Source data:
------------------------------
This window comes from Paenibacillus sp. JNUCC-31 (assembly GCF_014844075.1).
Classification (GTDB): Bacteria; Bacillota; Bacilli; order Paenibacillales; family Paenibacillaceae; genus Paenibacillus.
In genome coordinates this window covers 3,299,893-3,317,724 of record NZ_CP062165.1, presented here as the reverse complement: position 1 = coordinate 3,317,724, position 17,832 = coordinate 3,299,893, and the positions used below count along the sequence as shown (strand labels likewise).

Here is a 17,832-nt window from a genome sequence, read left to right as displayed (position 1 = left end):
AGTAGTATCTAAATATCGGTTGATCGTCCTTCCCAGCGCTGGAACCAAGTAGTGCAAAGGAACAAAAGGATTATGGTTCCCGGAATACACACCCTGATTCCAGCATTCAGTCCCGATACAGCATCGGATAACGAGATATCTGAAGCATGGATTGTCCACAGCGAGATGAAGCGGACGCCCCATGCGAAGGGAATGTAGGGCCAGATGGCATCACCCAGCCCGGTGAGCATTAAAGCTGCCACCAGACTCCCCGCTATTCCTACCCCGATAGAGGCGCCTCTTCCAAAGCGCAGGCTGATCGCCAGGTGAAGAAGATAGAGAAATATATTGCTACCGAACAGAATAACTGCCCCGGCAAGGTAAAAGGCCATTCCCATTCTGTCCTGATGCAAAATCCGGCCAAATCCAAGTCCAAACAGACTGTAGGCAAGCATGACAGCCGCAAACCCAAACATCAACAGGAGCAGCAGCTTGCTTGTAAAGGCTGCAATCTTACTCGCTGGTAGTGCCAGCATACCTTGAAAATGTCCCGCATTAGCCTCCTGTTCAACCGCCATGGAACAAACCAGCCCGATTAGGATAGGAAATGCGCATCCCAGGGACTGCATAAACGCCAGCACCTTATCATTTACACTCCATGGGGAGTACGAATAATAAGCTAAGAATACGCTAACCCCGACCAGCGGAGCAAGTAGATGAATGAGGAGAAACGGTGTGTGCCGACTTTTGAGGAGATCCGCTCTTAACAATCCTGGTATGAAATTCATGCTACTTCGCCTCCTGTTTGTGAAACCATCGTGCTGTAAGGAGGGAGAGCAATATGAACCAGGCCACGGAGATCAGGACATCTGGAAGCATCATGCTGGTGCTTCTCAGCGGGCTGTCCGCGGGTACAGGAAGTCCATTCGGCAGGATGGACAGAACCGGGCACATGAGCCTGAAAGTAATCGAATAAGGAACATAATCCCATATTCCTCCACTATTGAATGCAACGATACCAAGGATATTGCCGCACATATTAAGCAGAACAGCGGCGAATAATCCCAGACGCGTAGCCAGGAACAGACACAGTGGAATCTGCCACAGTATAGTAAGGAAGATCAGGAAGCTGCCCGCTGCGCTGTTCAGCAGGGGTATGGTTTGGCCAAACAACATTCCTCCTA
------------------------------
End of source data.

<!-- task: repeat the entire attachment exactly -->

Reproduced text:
This window comes from Paenibacillus sp. JNUCC-31 (assembly GCF_014844075.1).
Classification (GTDB): Bacteria; Bacillota; Bacilli; order Paenibacillales; family Paenibacillaceae; genus Paenibacillus.
In genome coordinates this window covers 3,299,893-3,317,724 of record NZ_CP062165.1, presented here as the reverse complement: position 1 = coordinate 3,317,724, position 17,832 = coordinate 3,299,893, and the positions used below count along the sequence as shown (strand labels likewise).

Here is a 17,832-nt window from a genome sequence, read left to right as displayed (position 1 = left end):
AGTAGTATCTAAATATCGGTTGATCGTCCTTCCCAGCGCTGGAACCAAGTAGTGCAAAGGAACAAAAGGATTATGGTTCCCGGAATACACACCCTGATTCCAGCATTCAGTCCCGATACAGCATCGGATAACGAGATATCTGAAGCATGGATTGTCCACAGCGAGATGAAGCGGACGCCCCATGCGAAGGGAATGTAGGGCCAGATGGCATCACCCAGCCCGGTGAGCATTAAAGCTGCCACCAGACTCCCCGCTATTCCTACCCCGATAGAGGCGCCTCTTCCAAAGCGCAGGCTGATCGCCAGGTGAAGAAGATAGAGAAATATATTGCTACCGAACAGAATAACTGCCCCGGCAAGGTAAAAGGCCATTCCCATTCTGTCCTGATGCAAAATCCGGCCAAATCCAAGTCCAAACAGACTGTAGGCAAGCATGACAGCCGCAAACCCAAACATCAACAGGAGCAGCAGCTTGCTTGTAAAGGCTGCAATCTTACTCGCTGGTAGTGCCAGCATACCTTGAAAATGTCCCGCATTAGCCTCCTGTTCAACCGCCATGGAACAAACCAGCCCGATTAGGATAGGAAATGCGCATCCCAGGGACTGCATAAACGCCAGCACCTTATCATTTACACTCCATGGGGAGTACGAATAATAAGCTAAGAATACGCTAACCCCGACCAGCGGAGCAAGTAGATGAATGAGGAGAAACGGTGTGTGCCGACTTTTGAGGAGATCCGCTCTTAACAATCCTGGTATGAAATTCATGCTACTTCGCCTCCTGTTTGTGAAACCATCGTGCTGTAAGGAGGGAGAGCAATATGAACCAGGCCACGGAGATCAGGACATCTGGAAGCATCATGCTGGTGCTTCTCAGCGGGCTGTCCGCGGGTACAGGAAGTCCATTCGGCAGGATGGACAGAACCGGGCACATGAGCCTGAAAGTAATCGAATAAGGAACATAATCCCATATTCCTCCACTATTGAATGCAACGATACCAAGGATATTGCCGCACATATTAAGCAGAACAGCGGCGAATAATCCCAGACGCGTAGCCAGGAACAGACACAGTGGAATCTGCCACAGTATAGTAAGGAAGATCAGGAAGCTGCCCGCTGCGCTGTTCAGCAGGGGTATGGTTTGGCCAAACAACATTCCTCCTA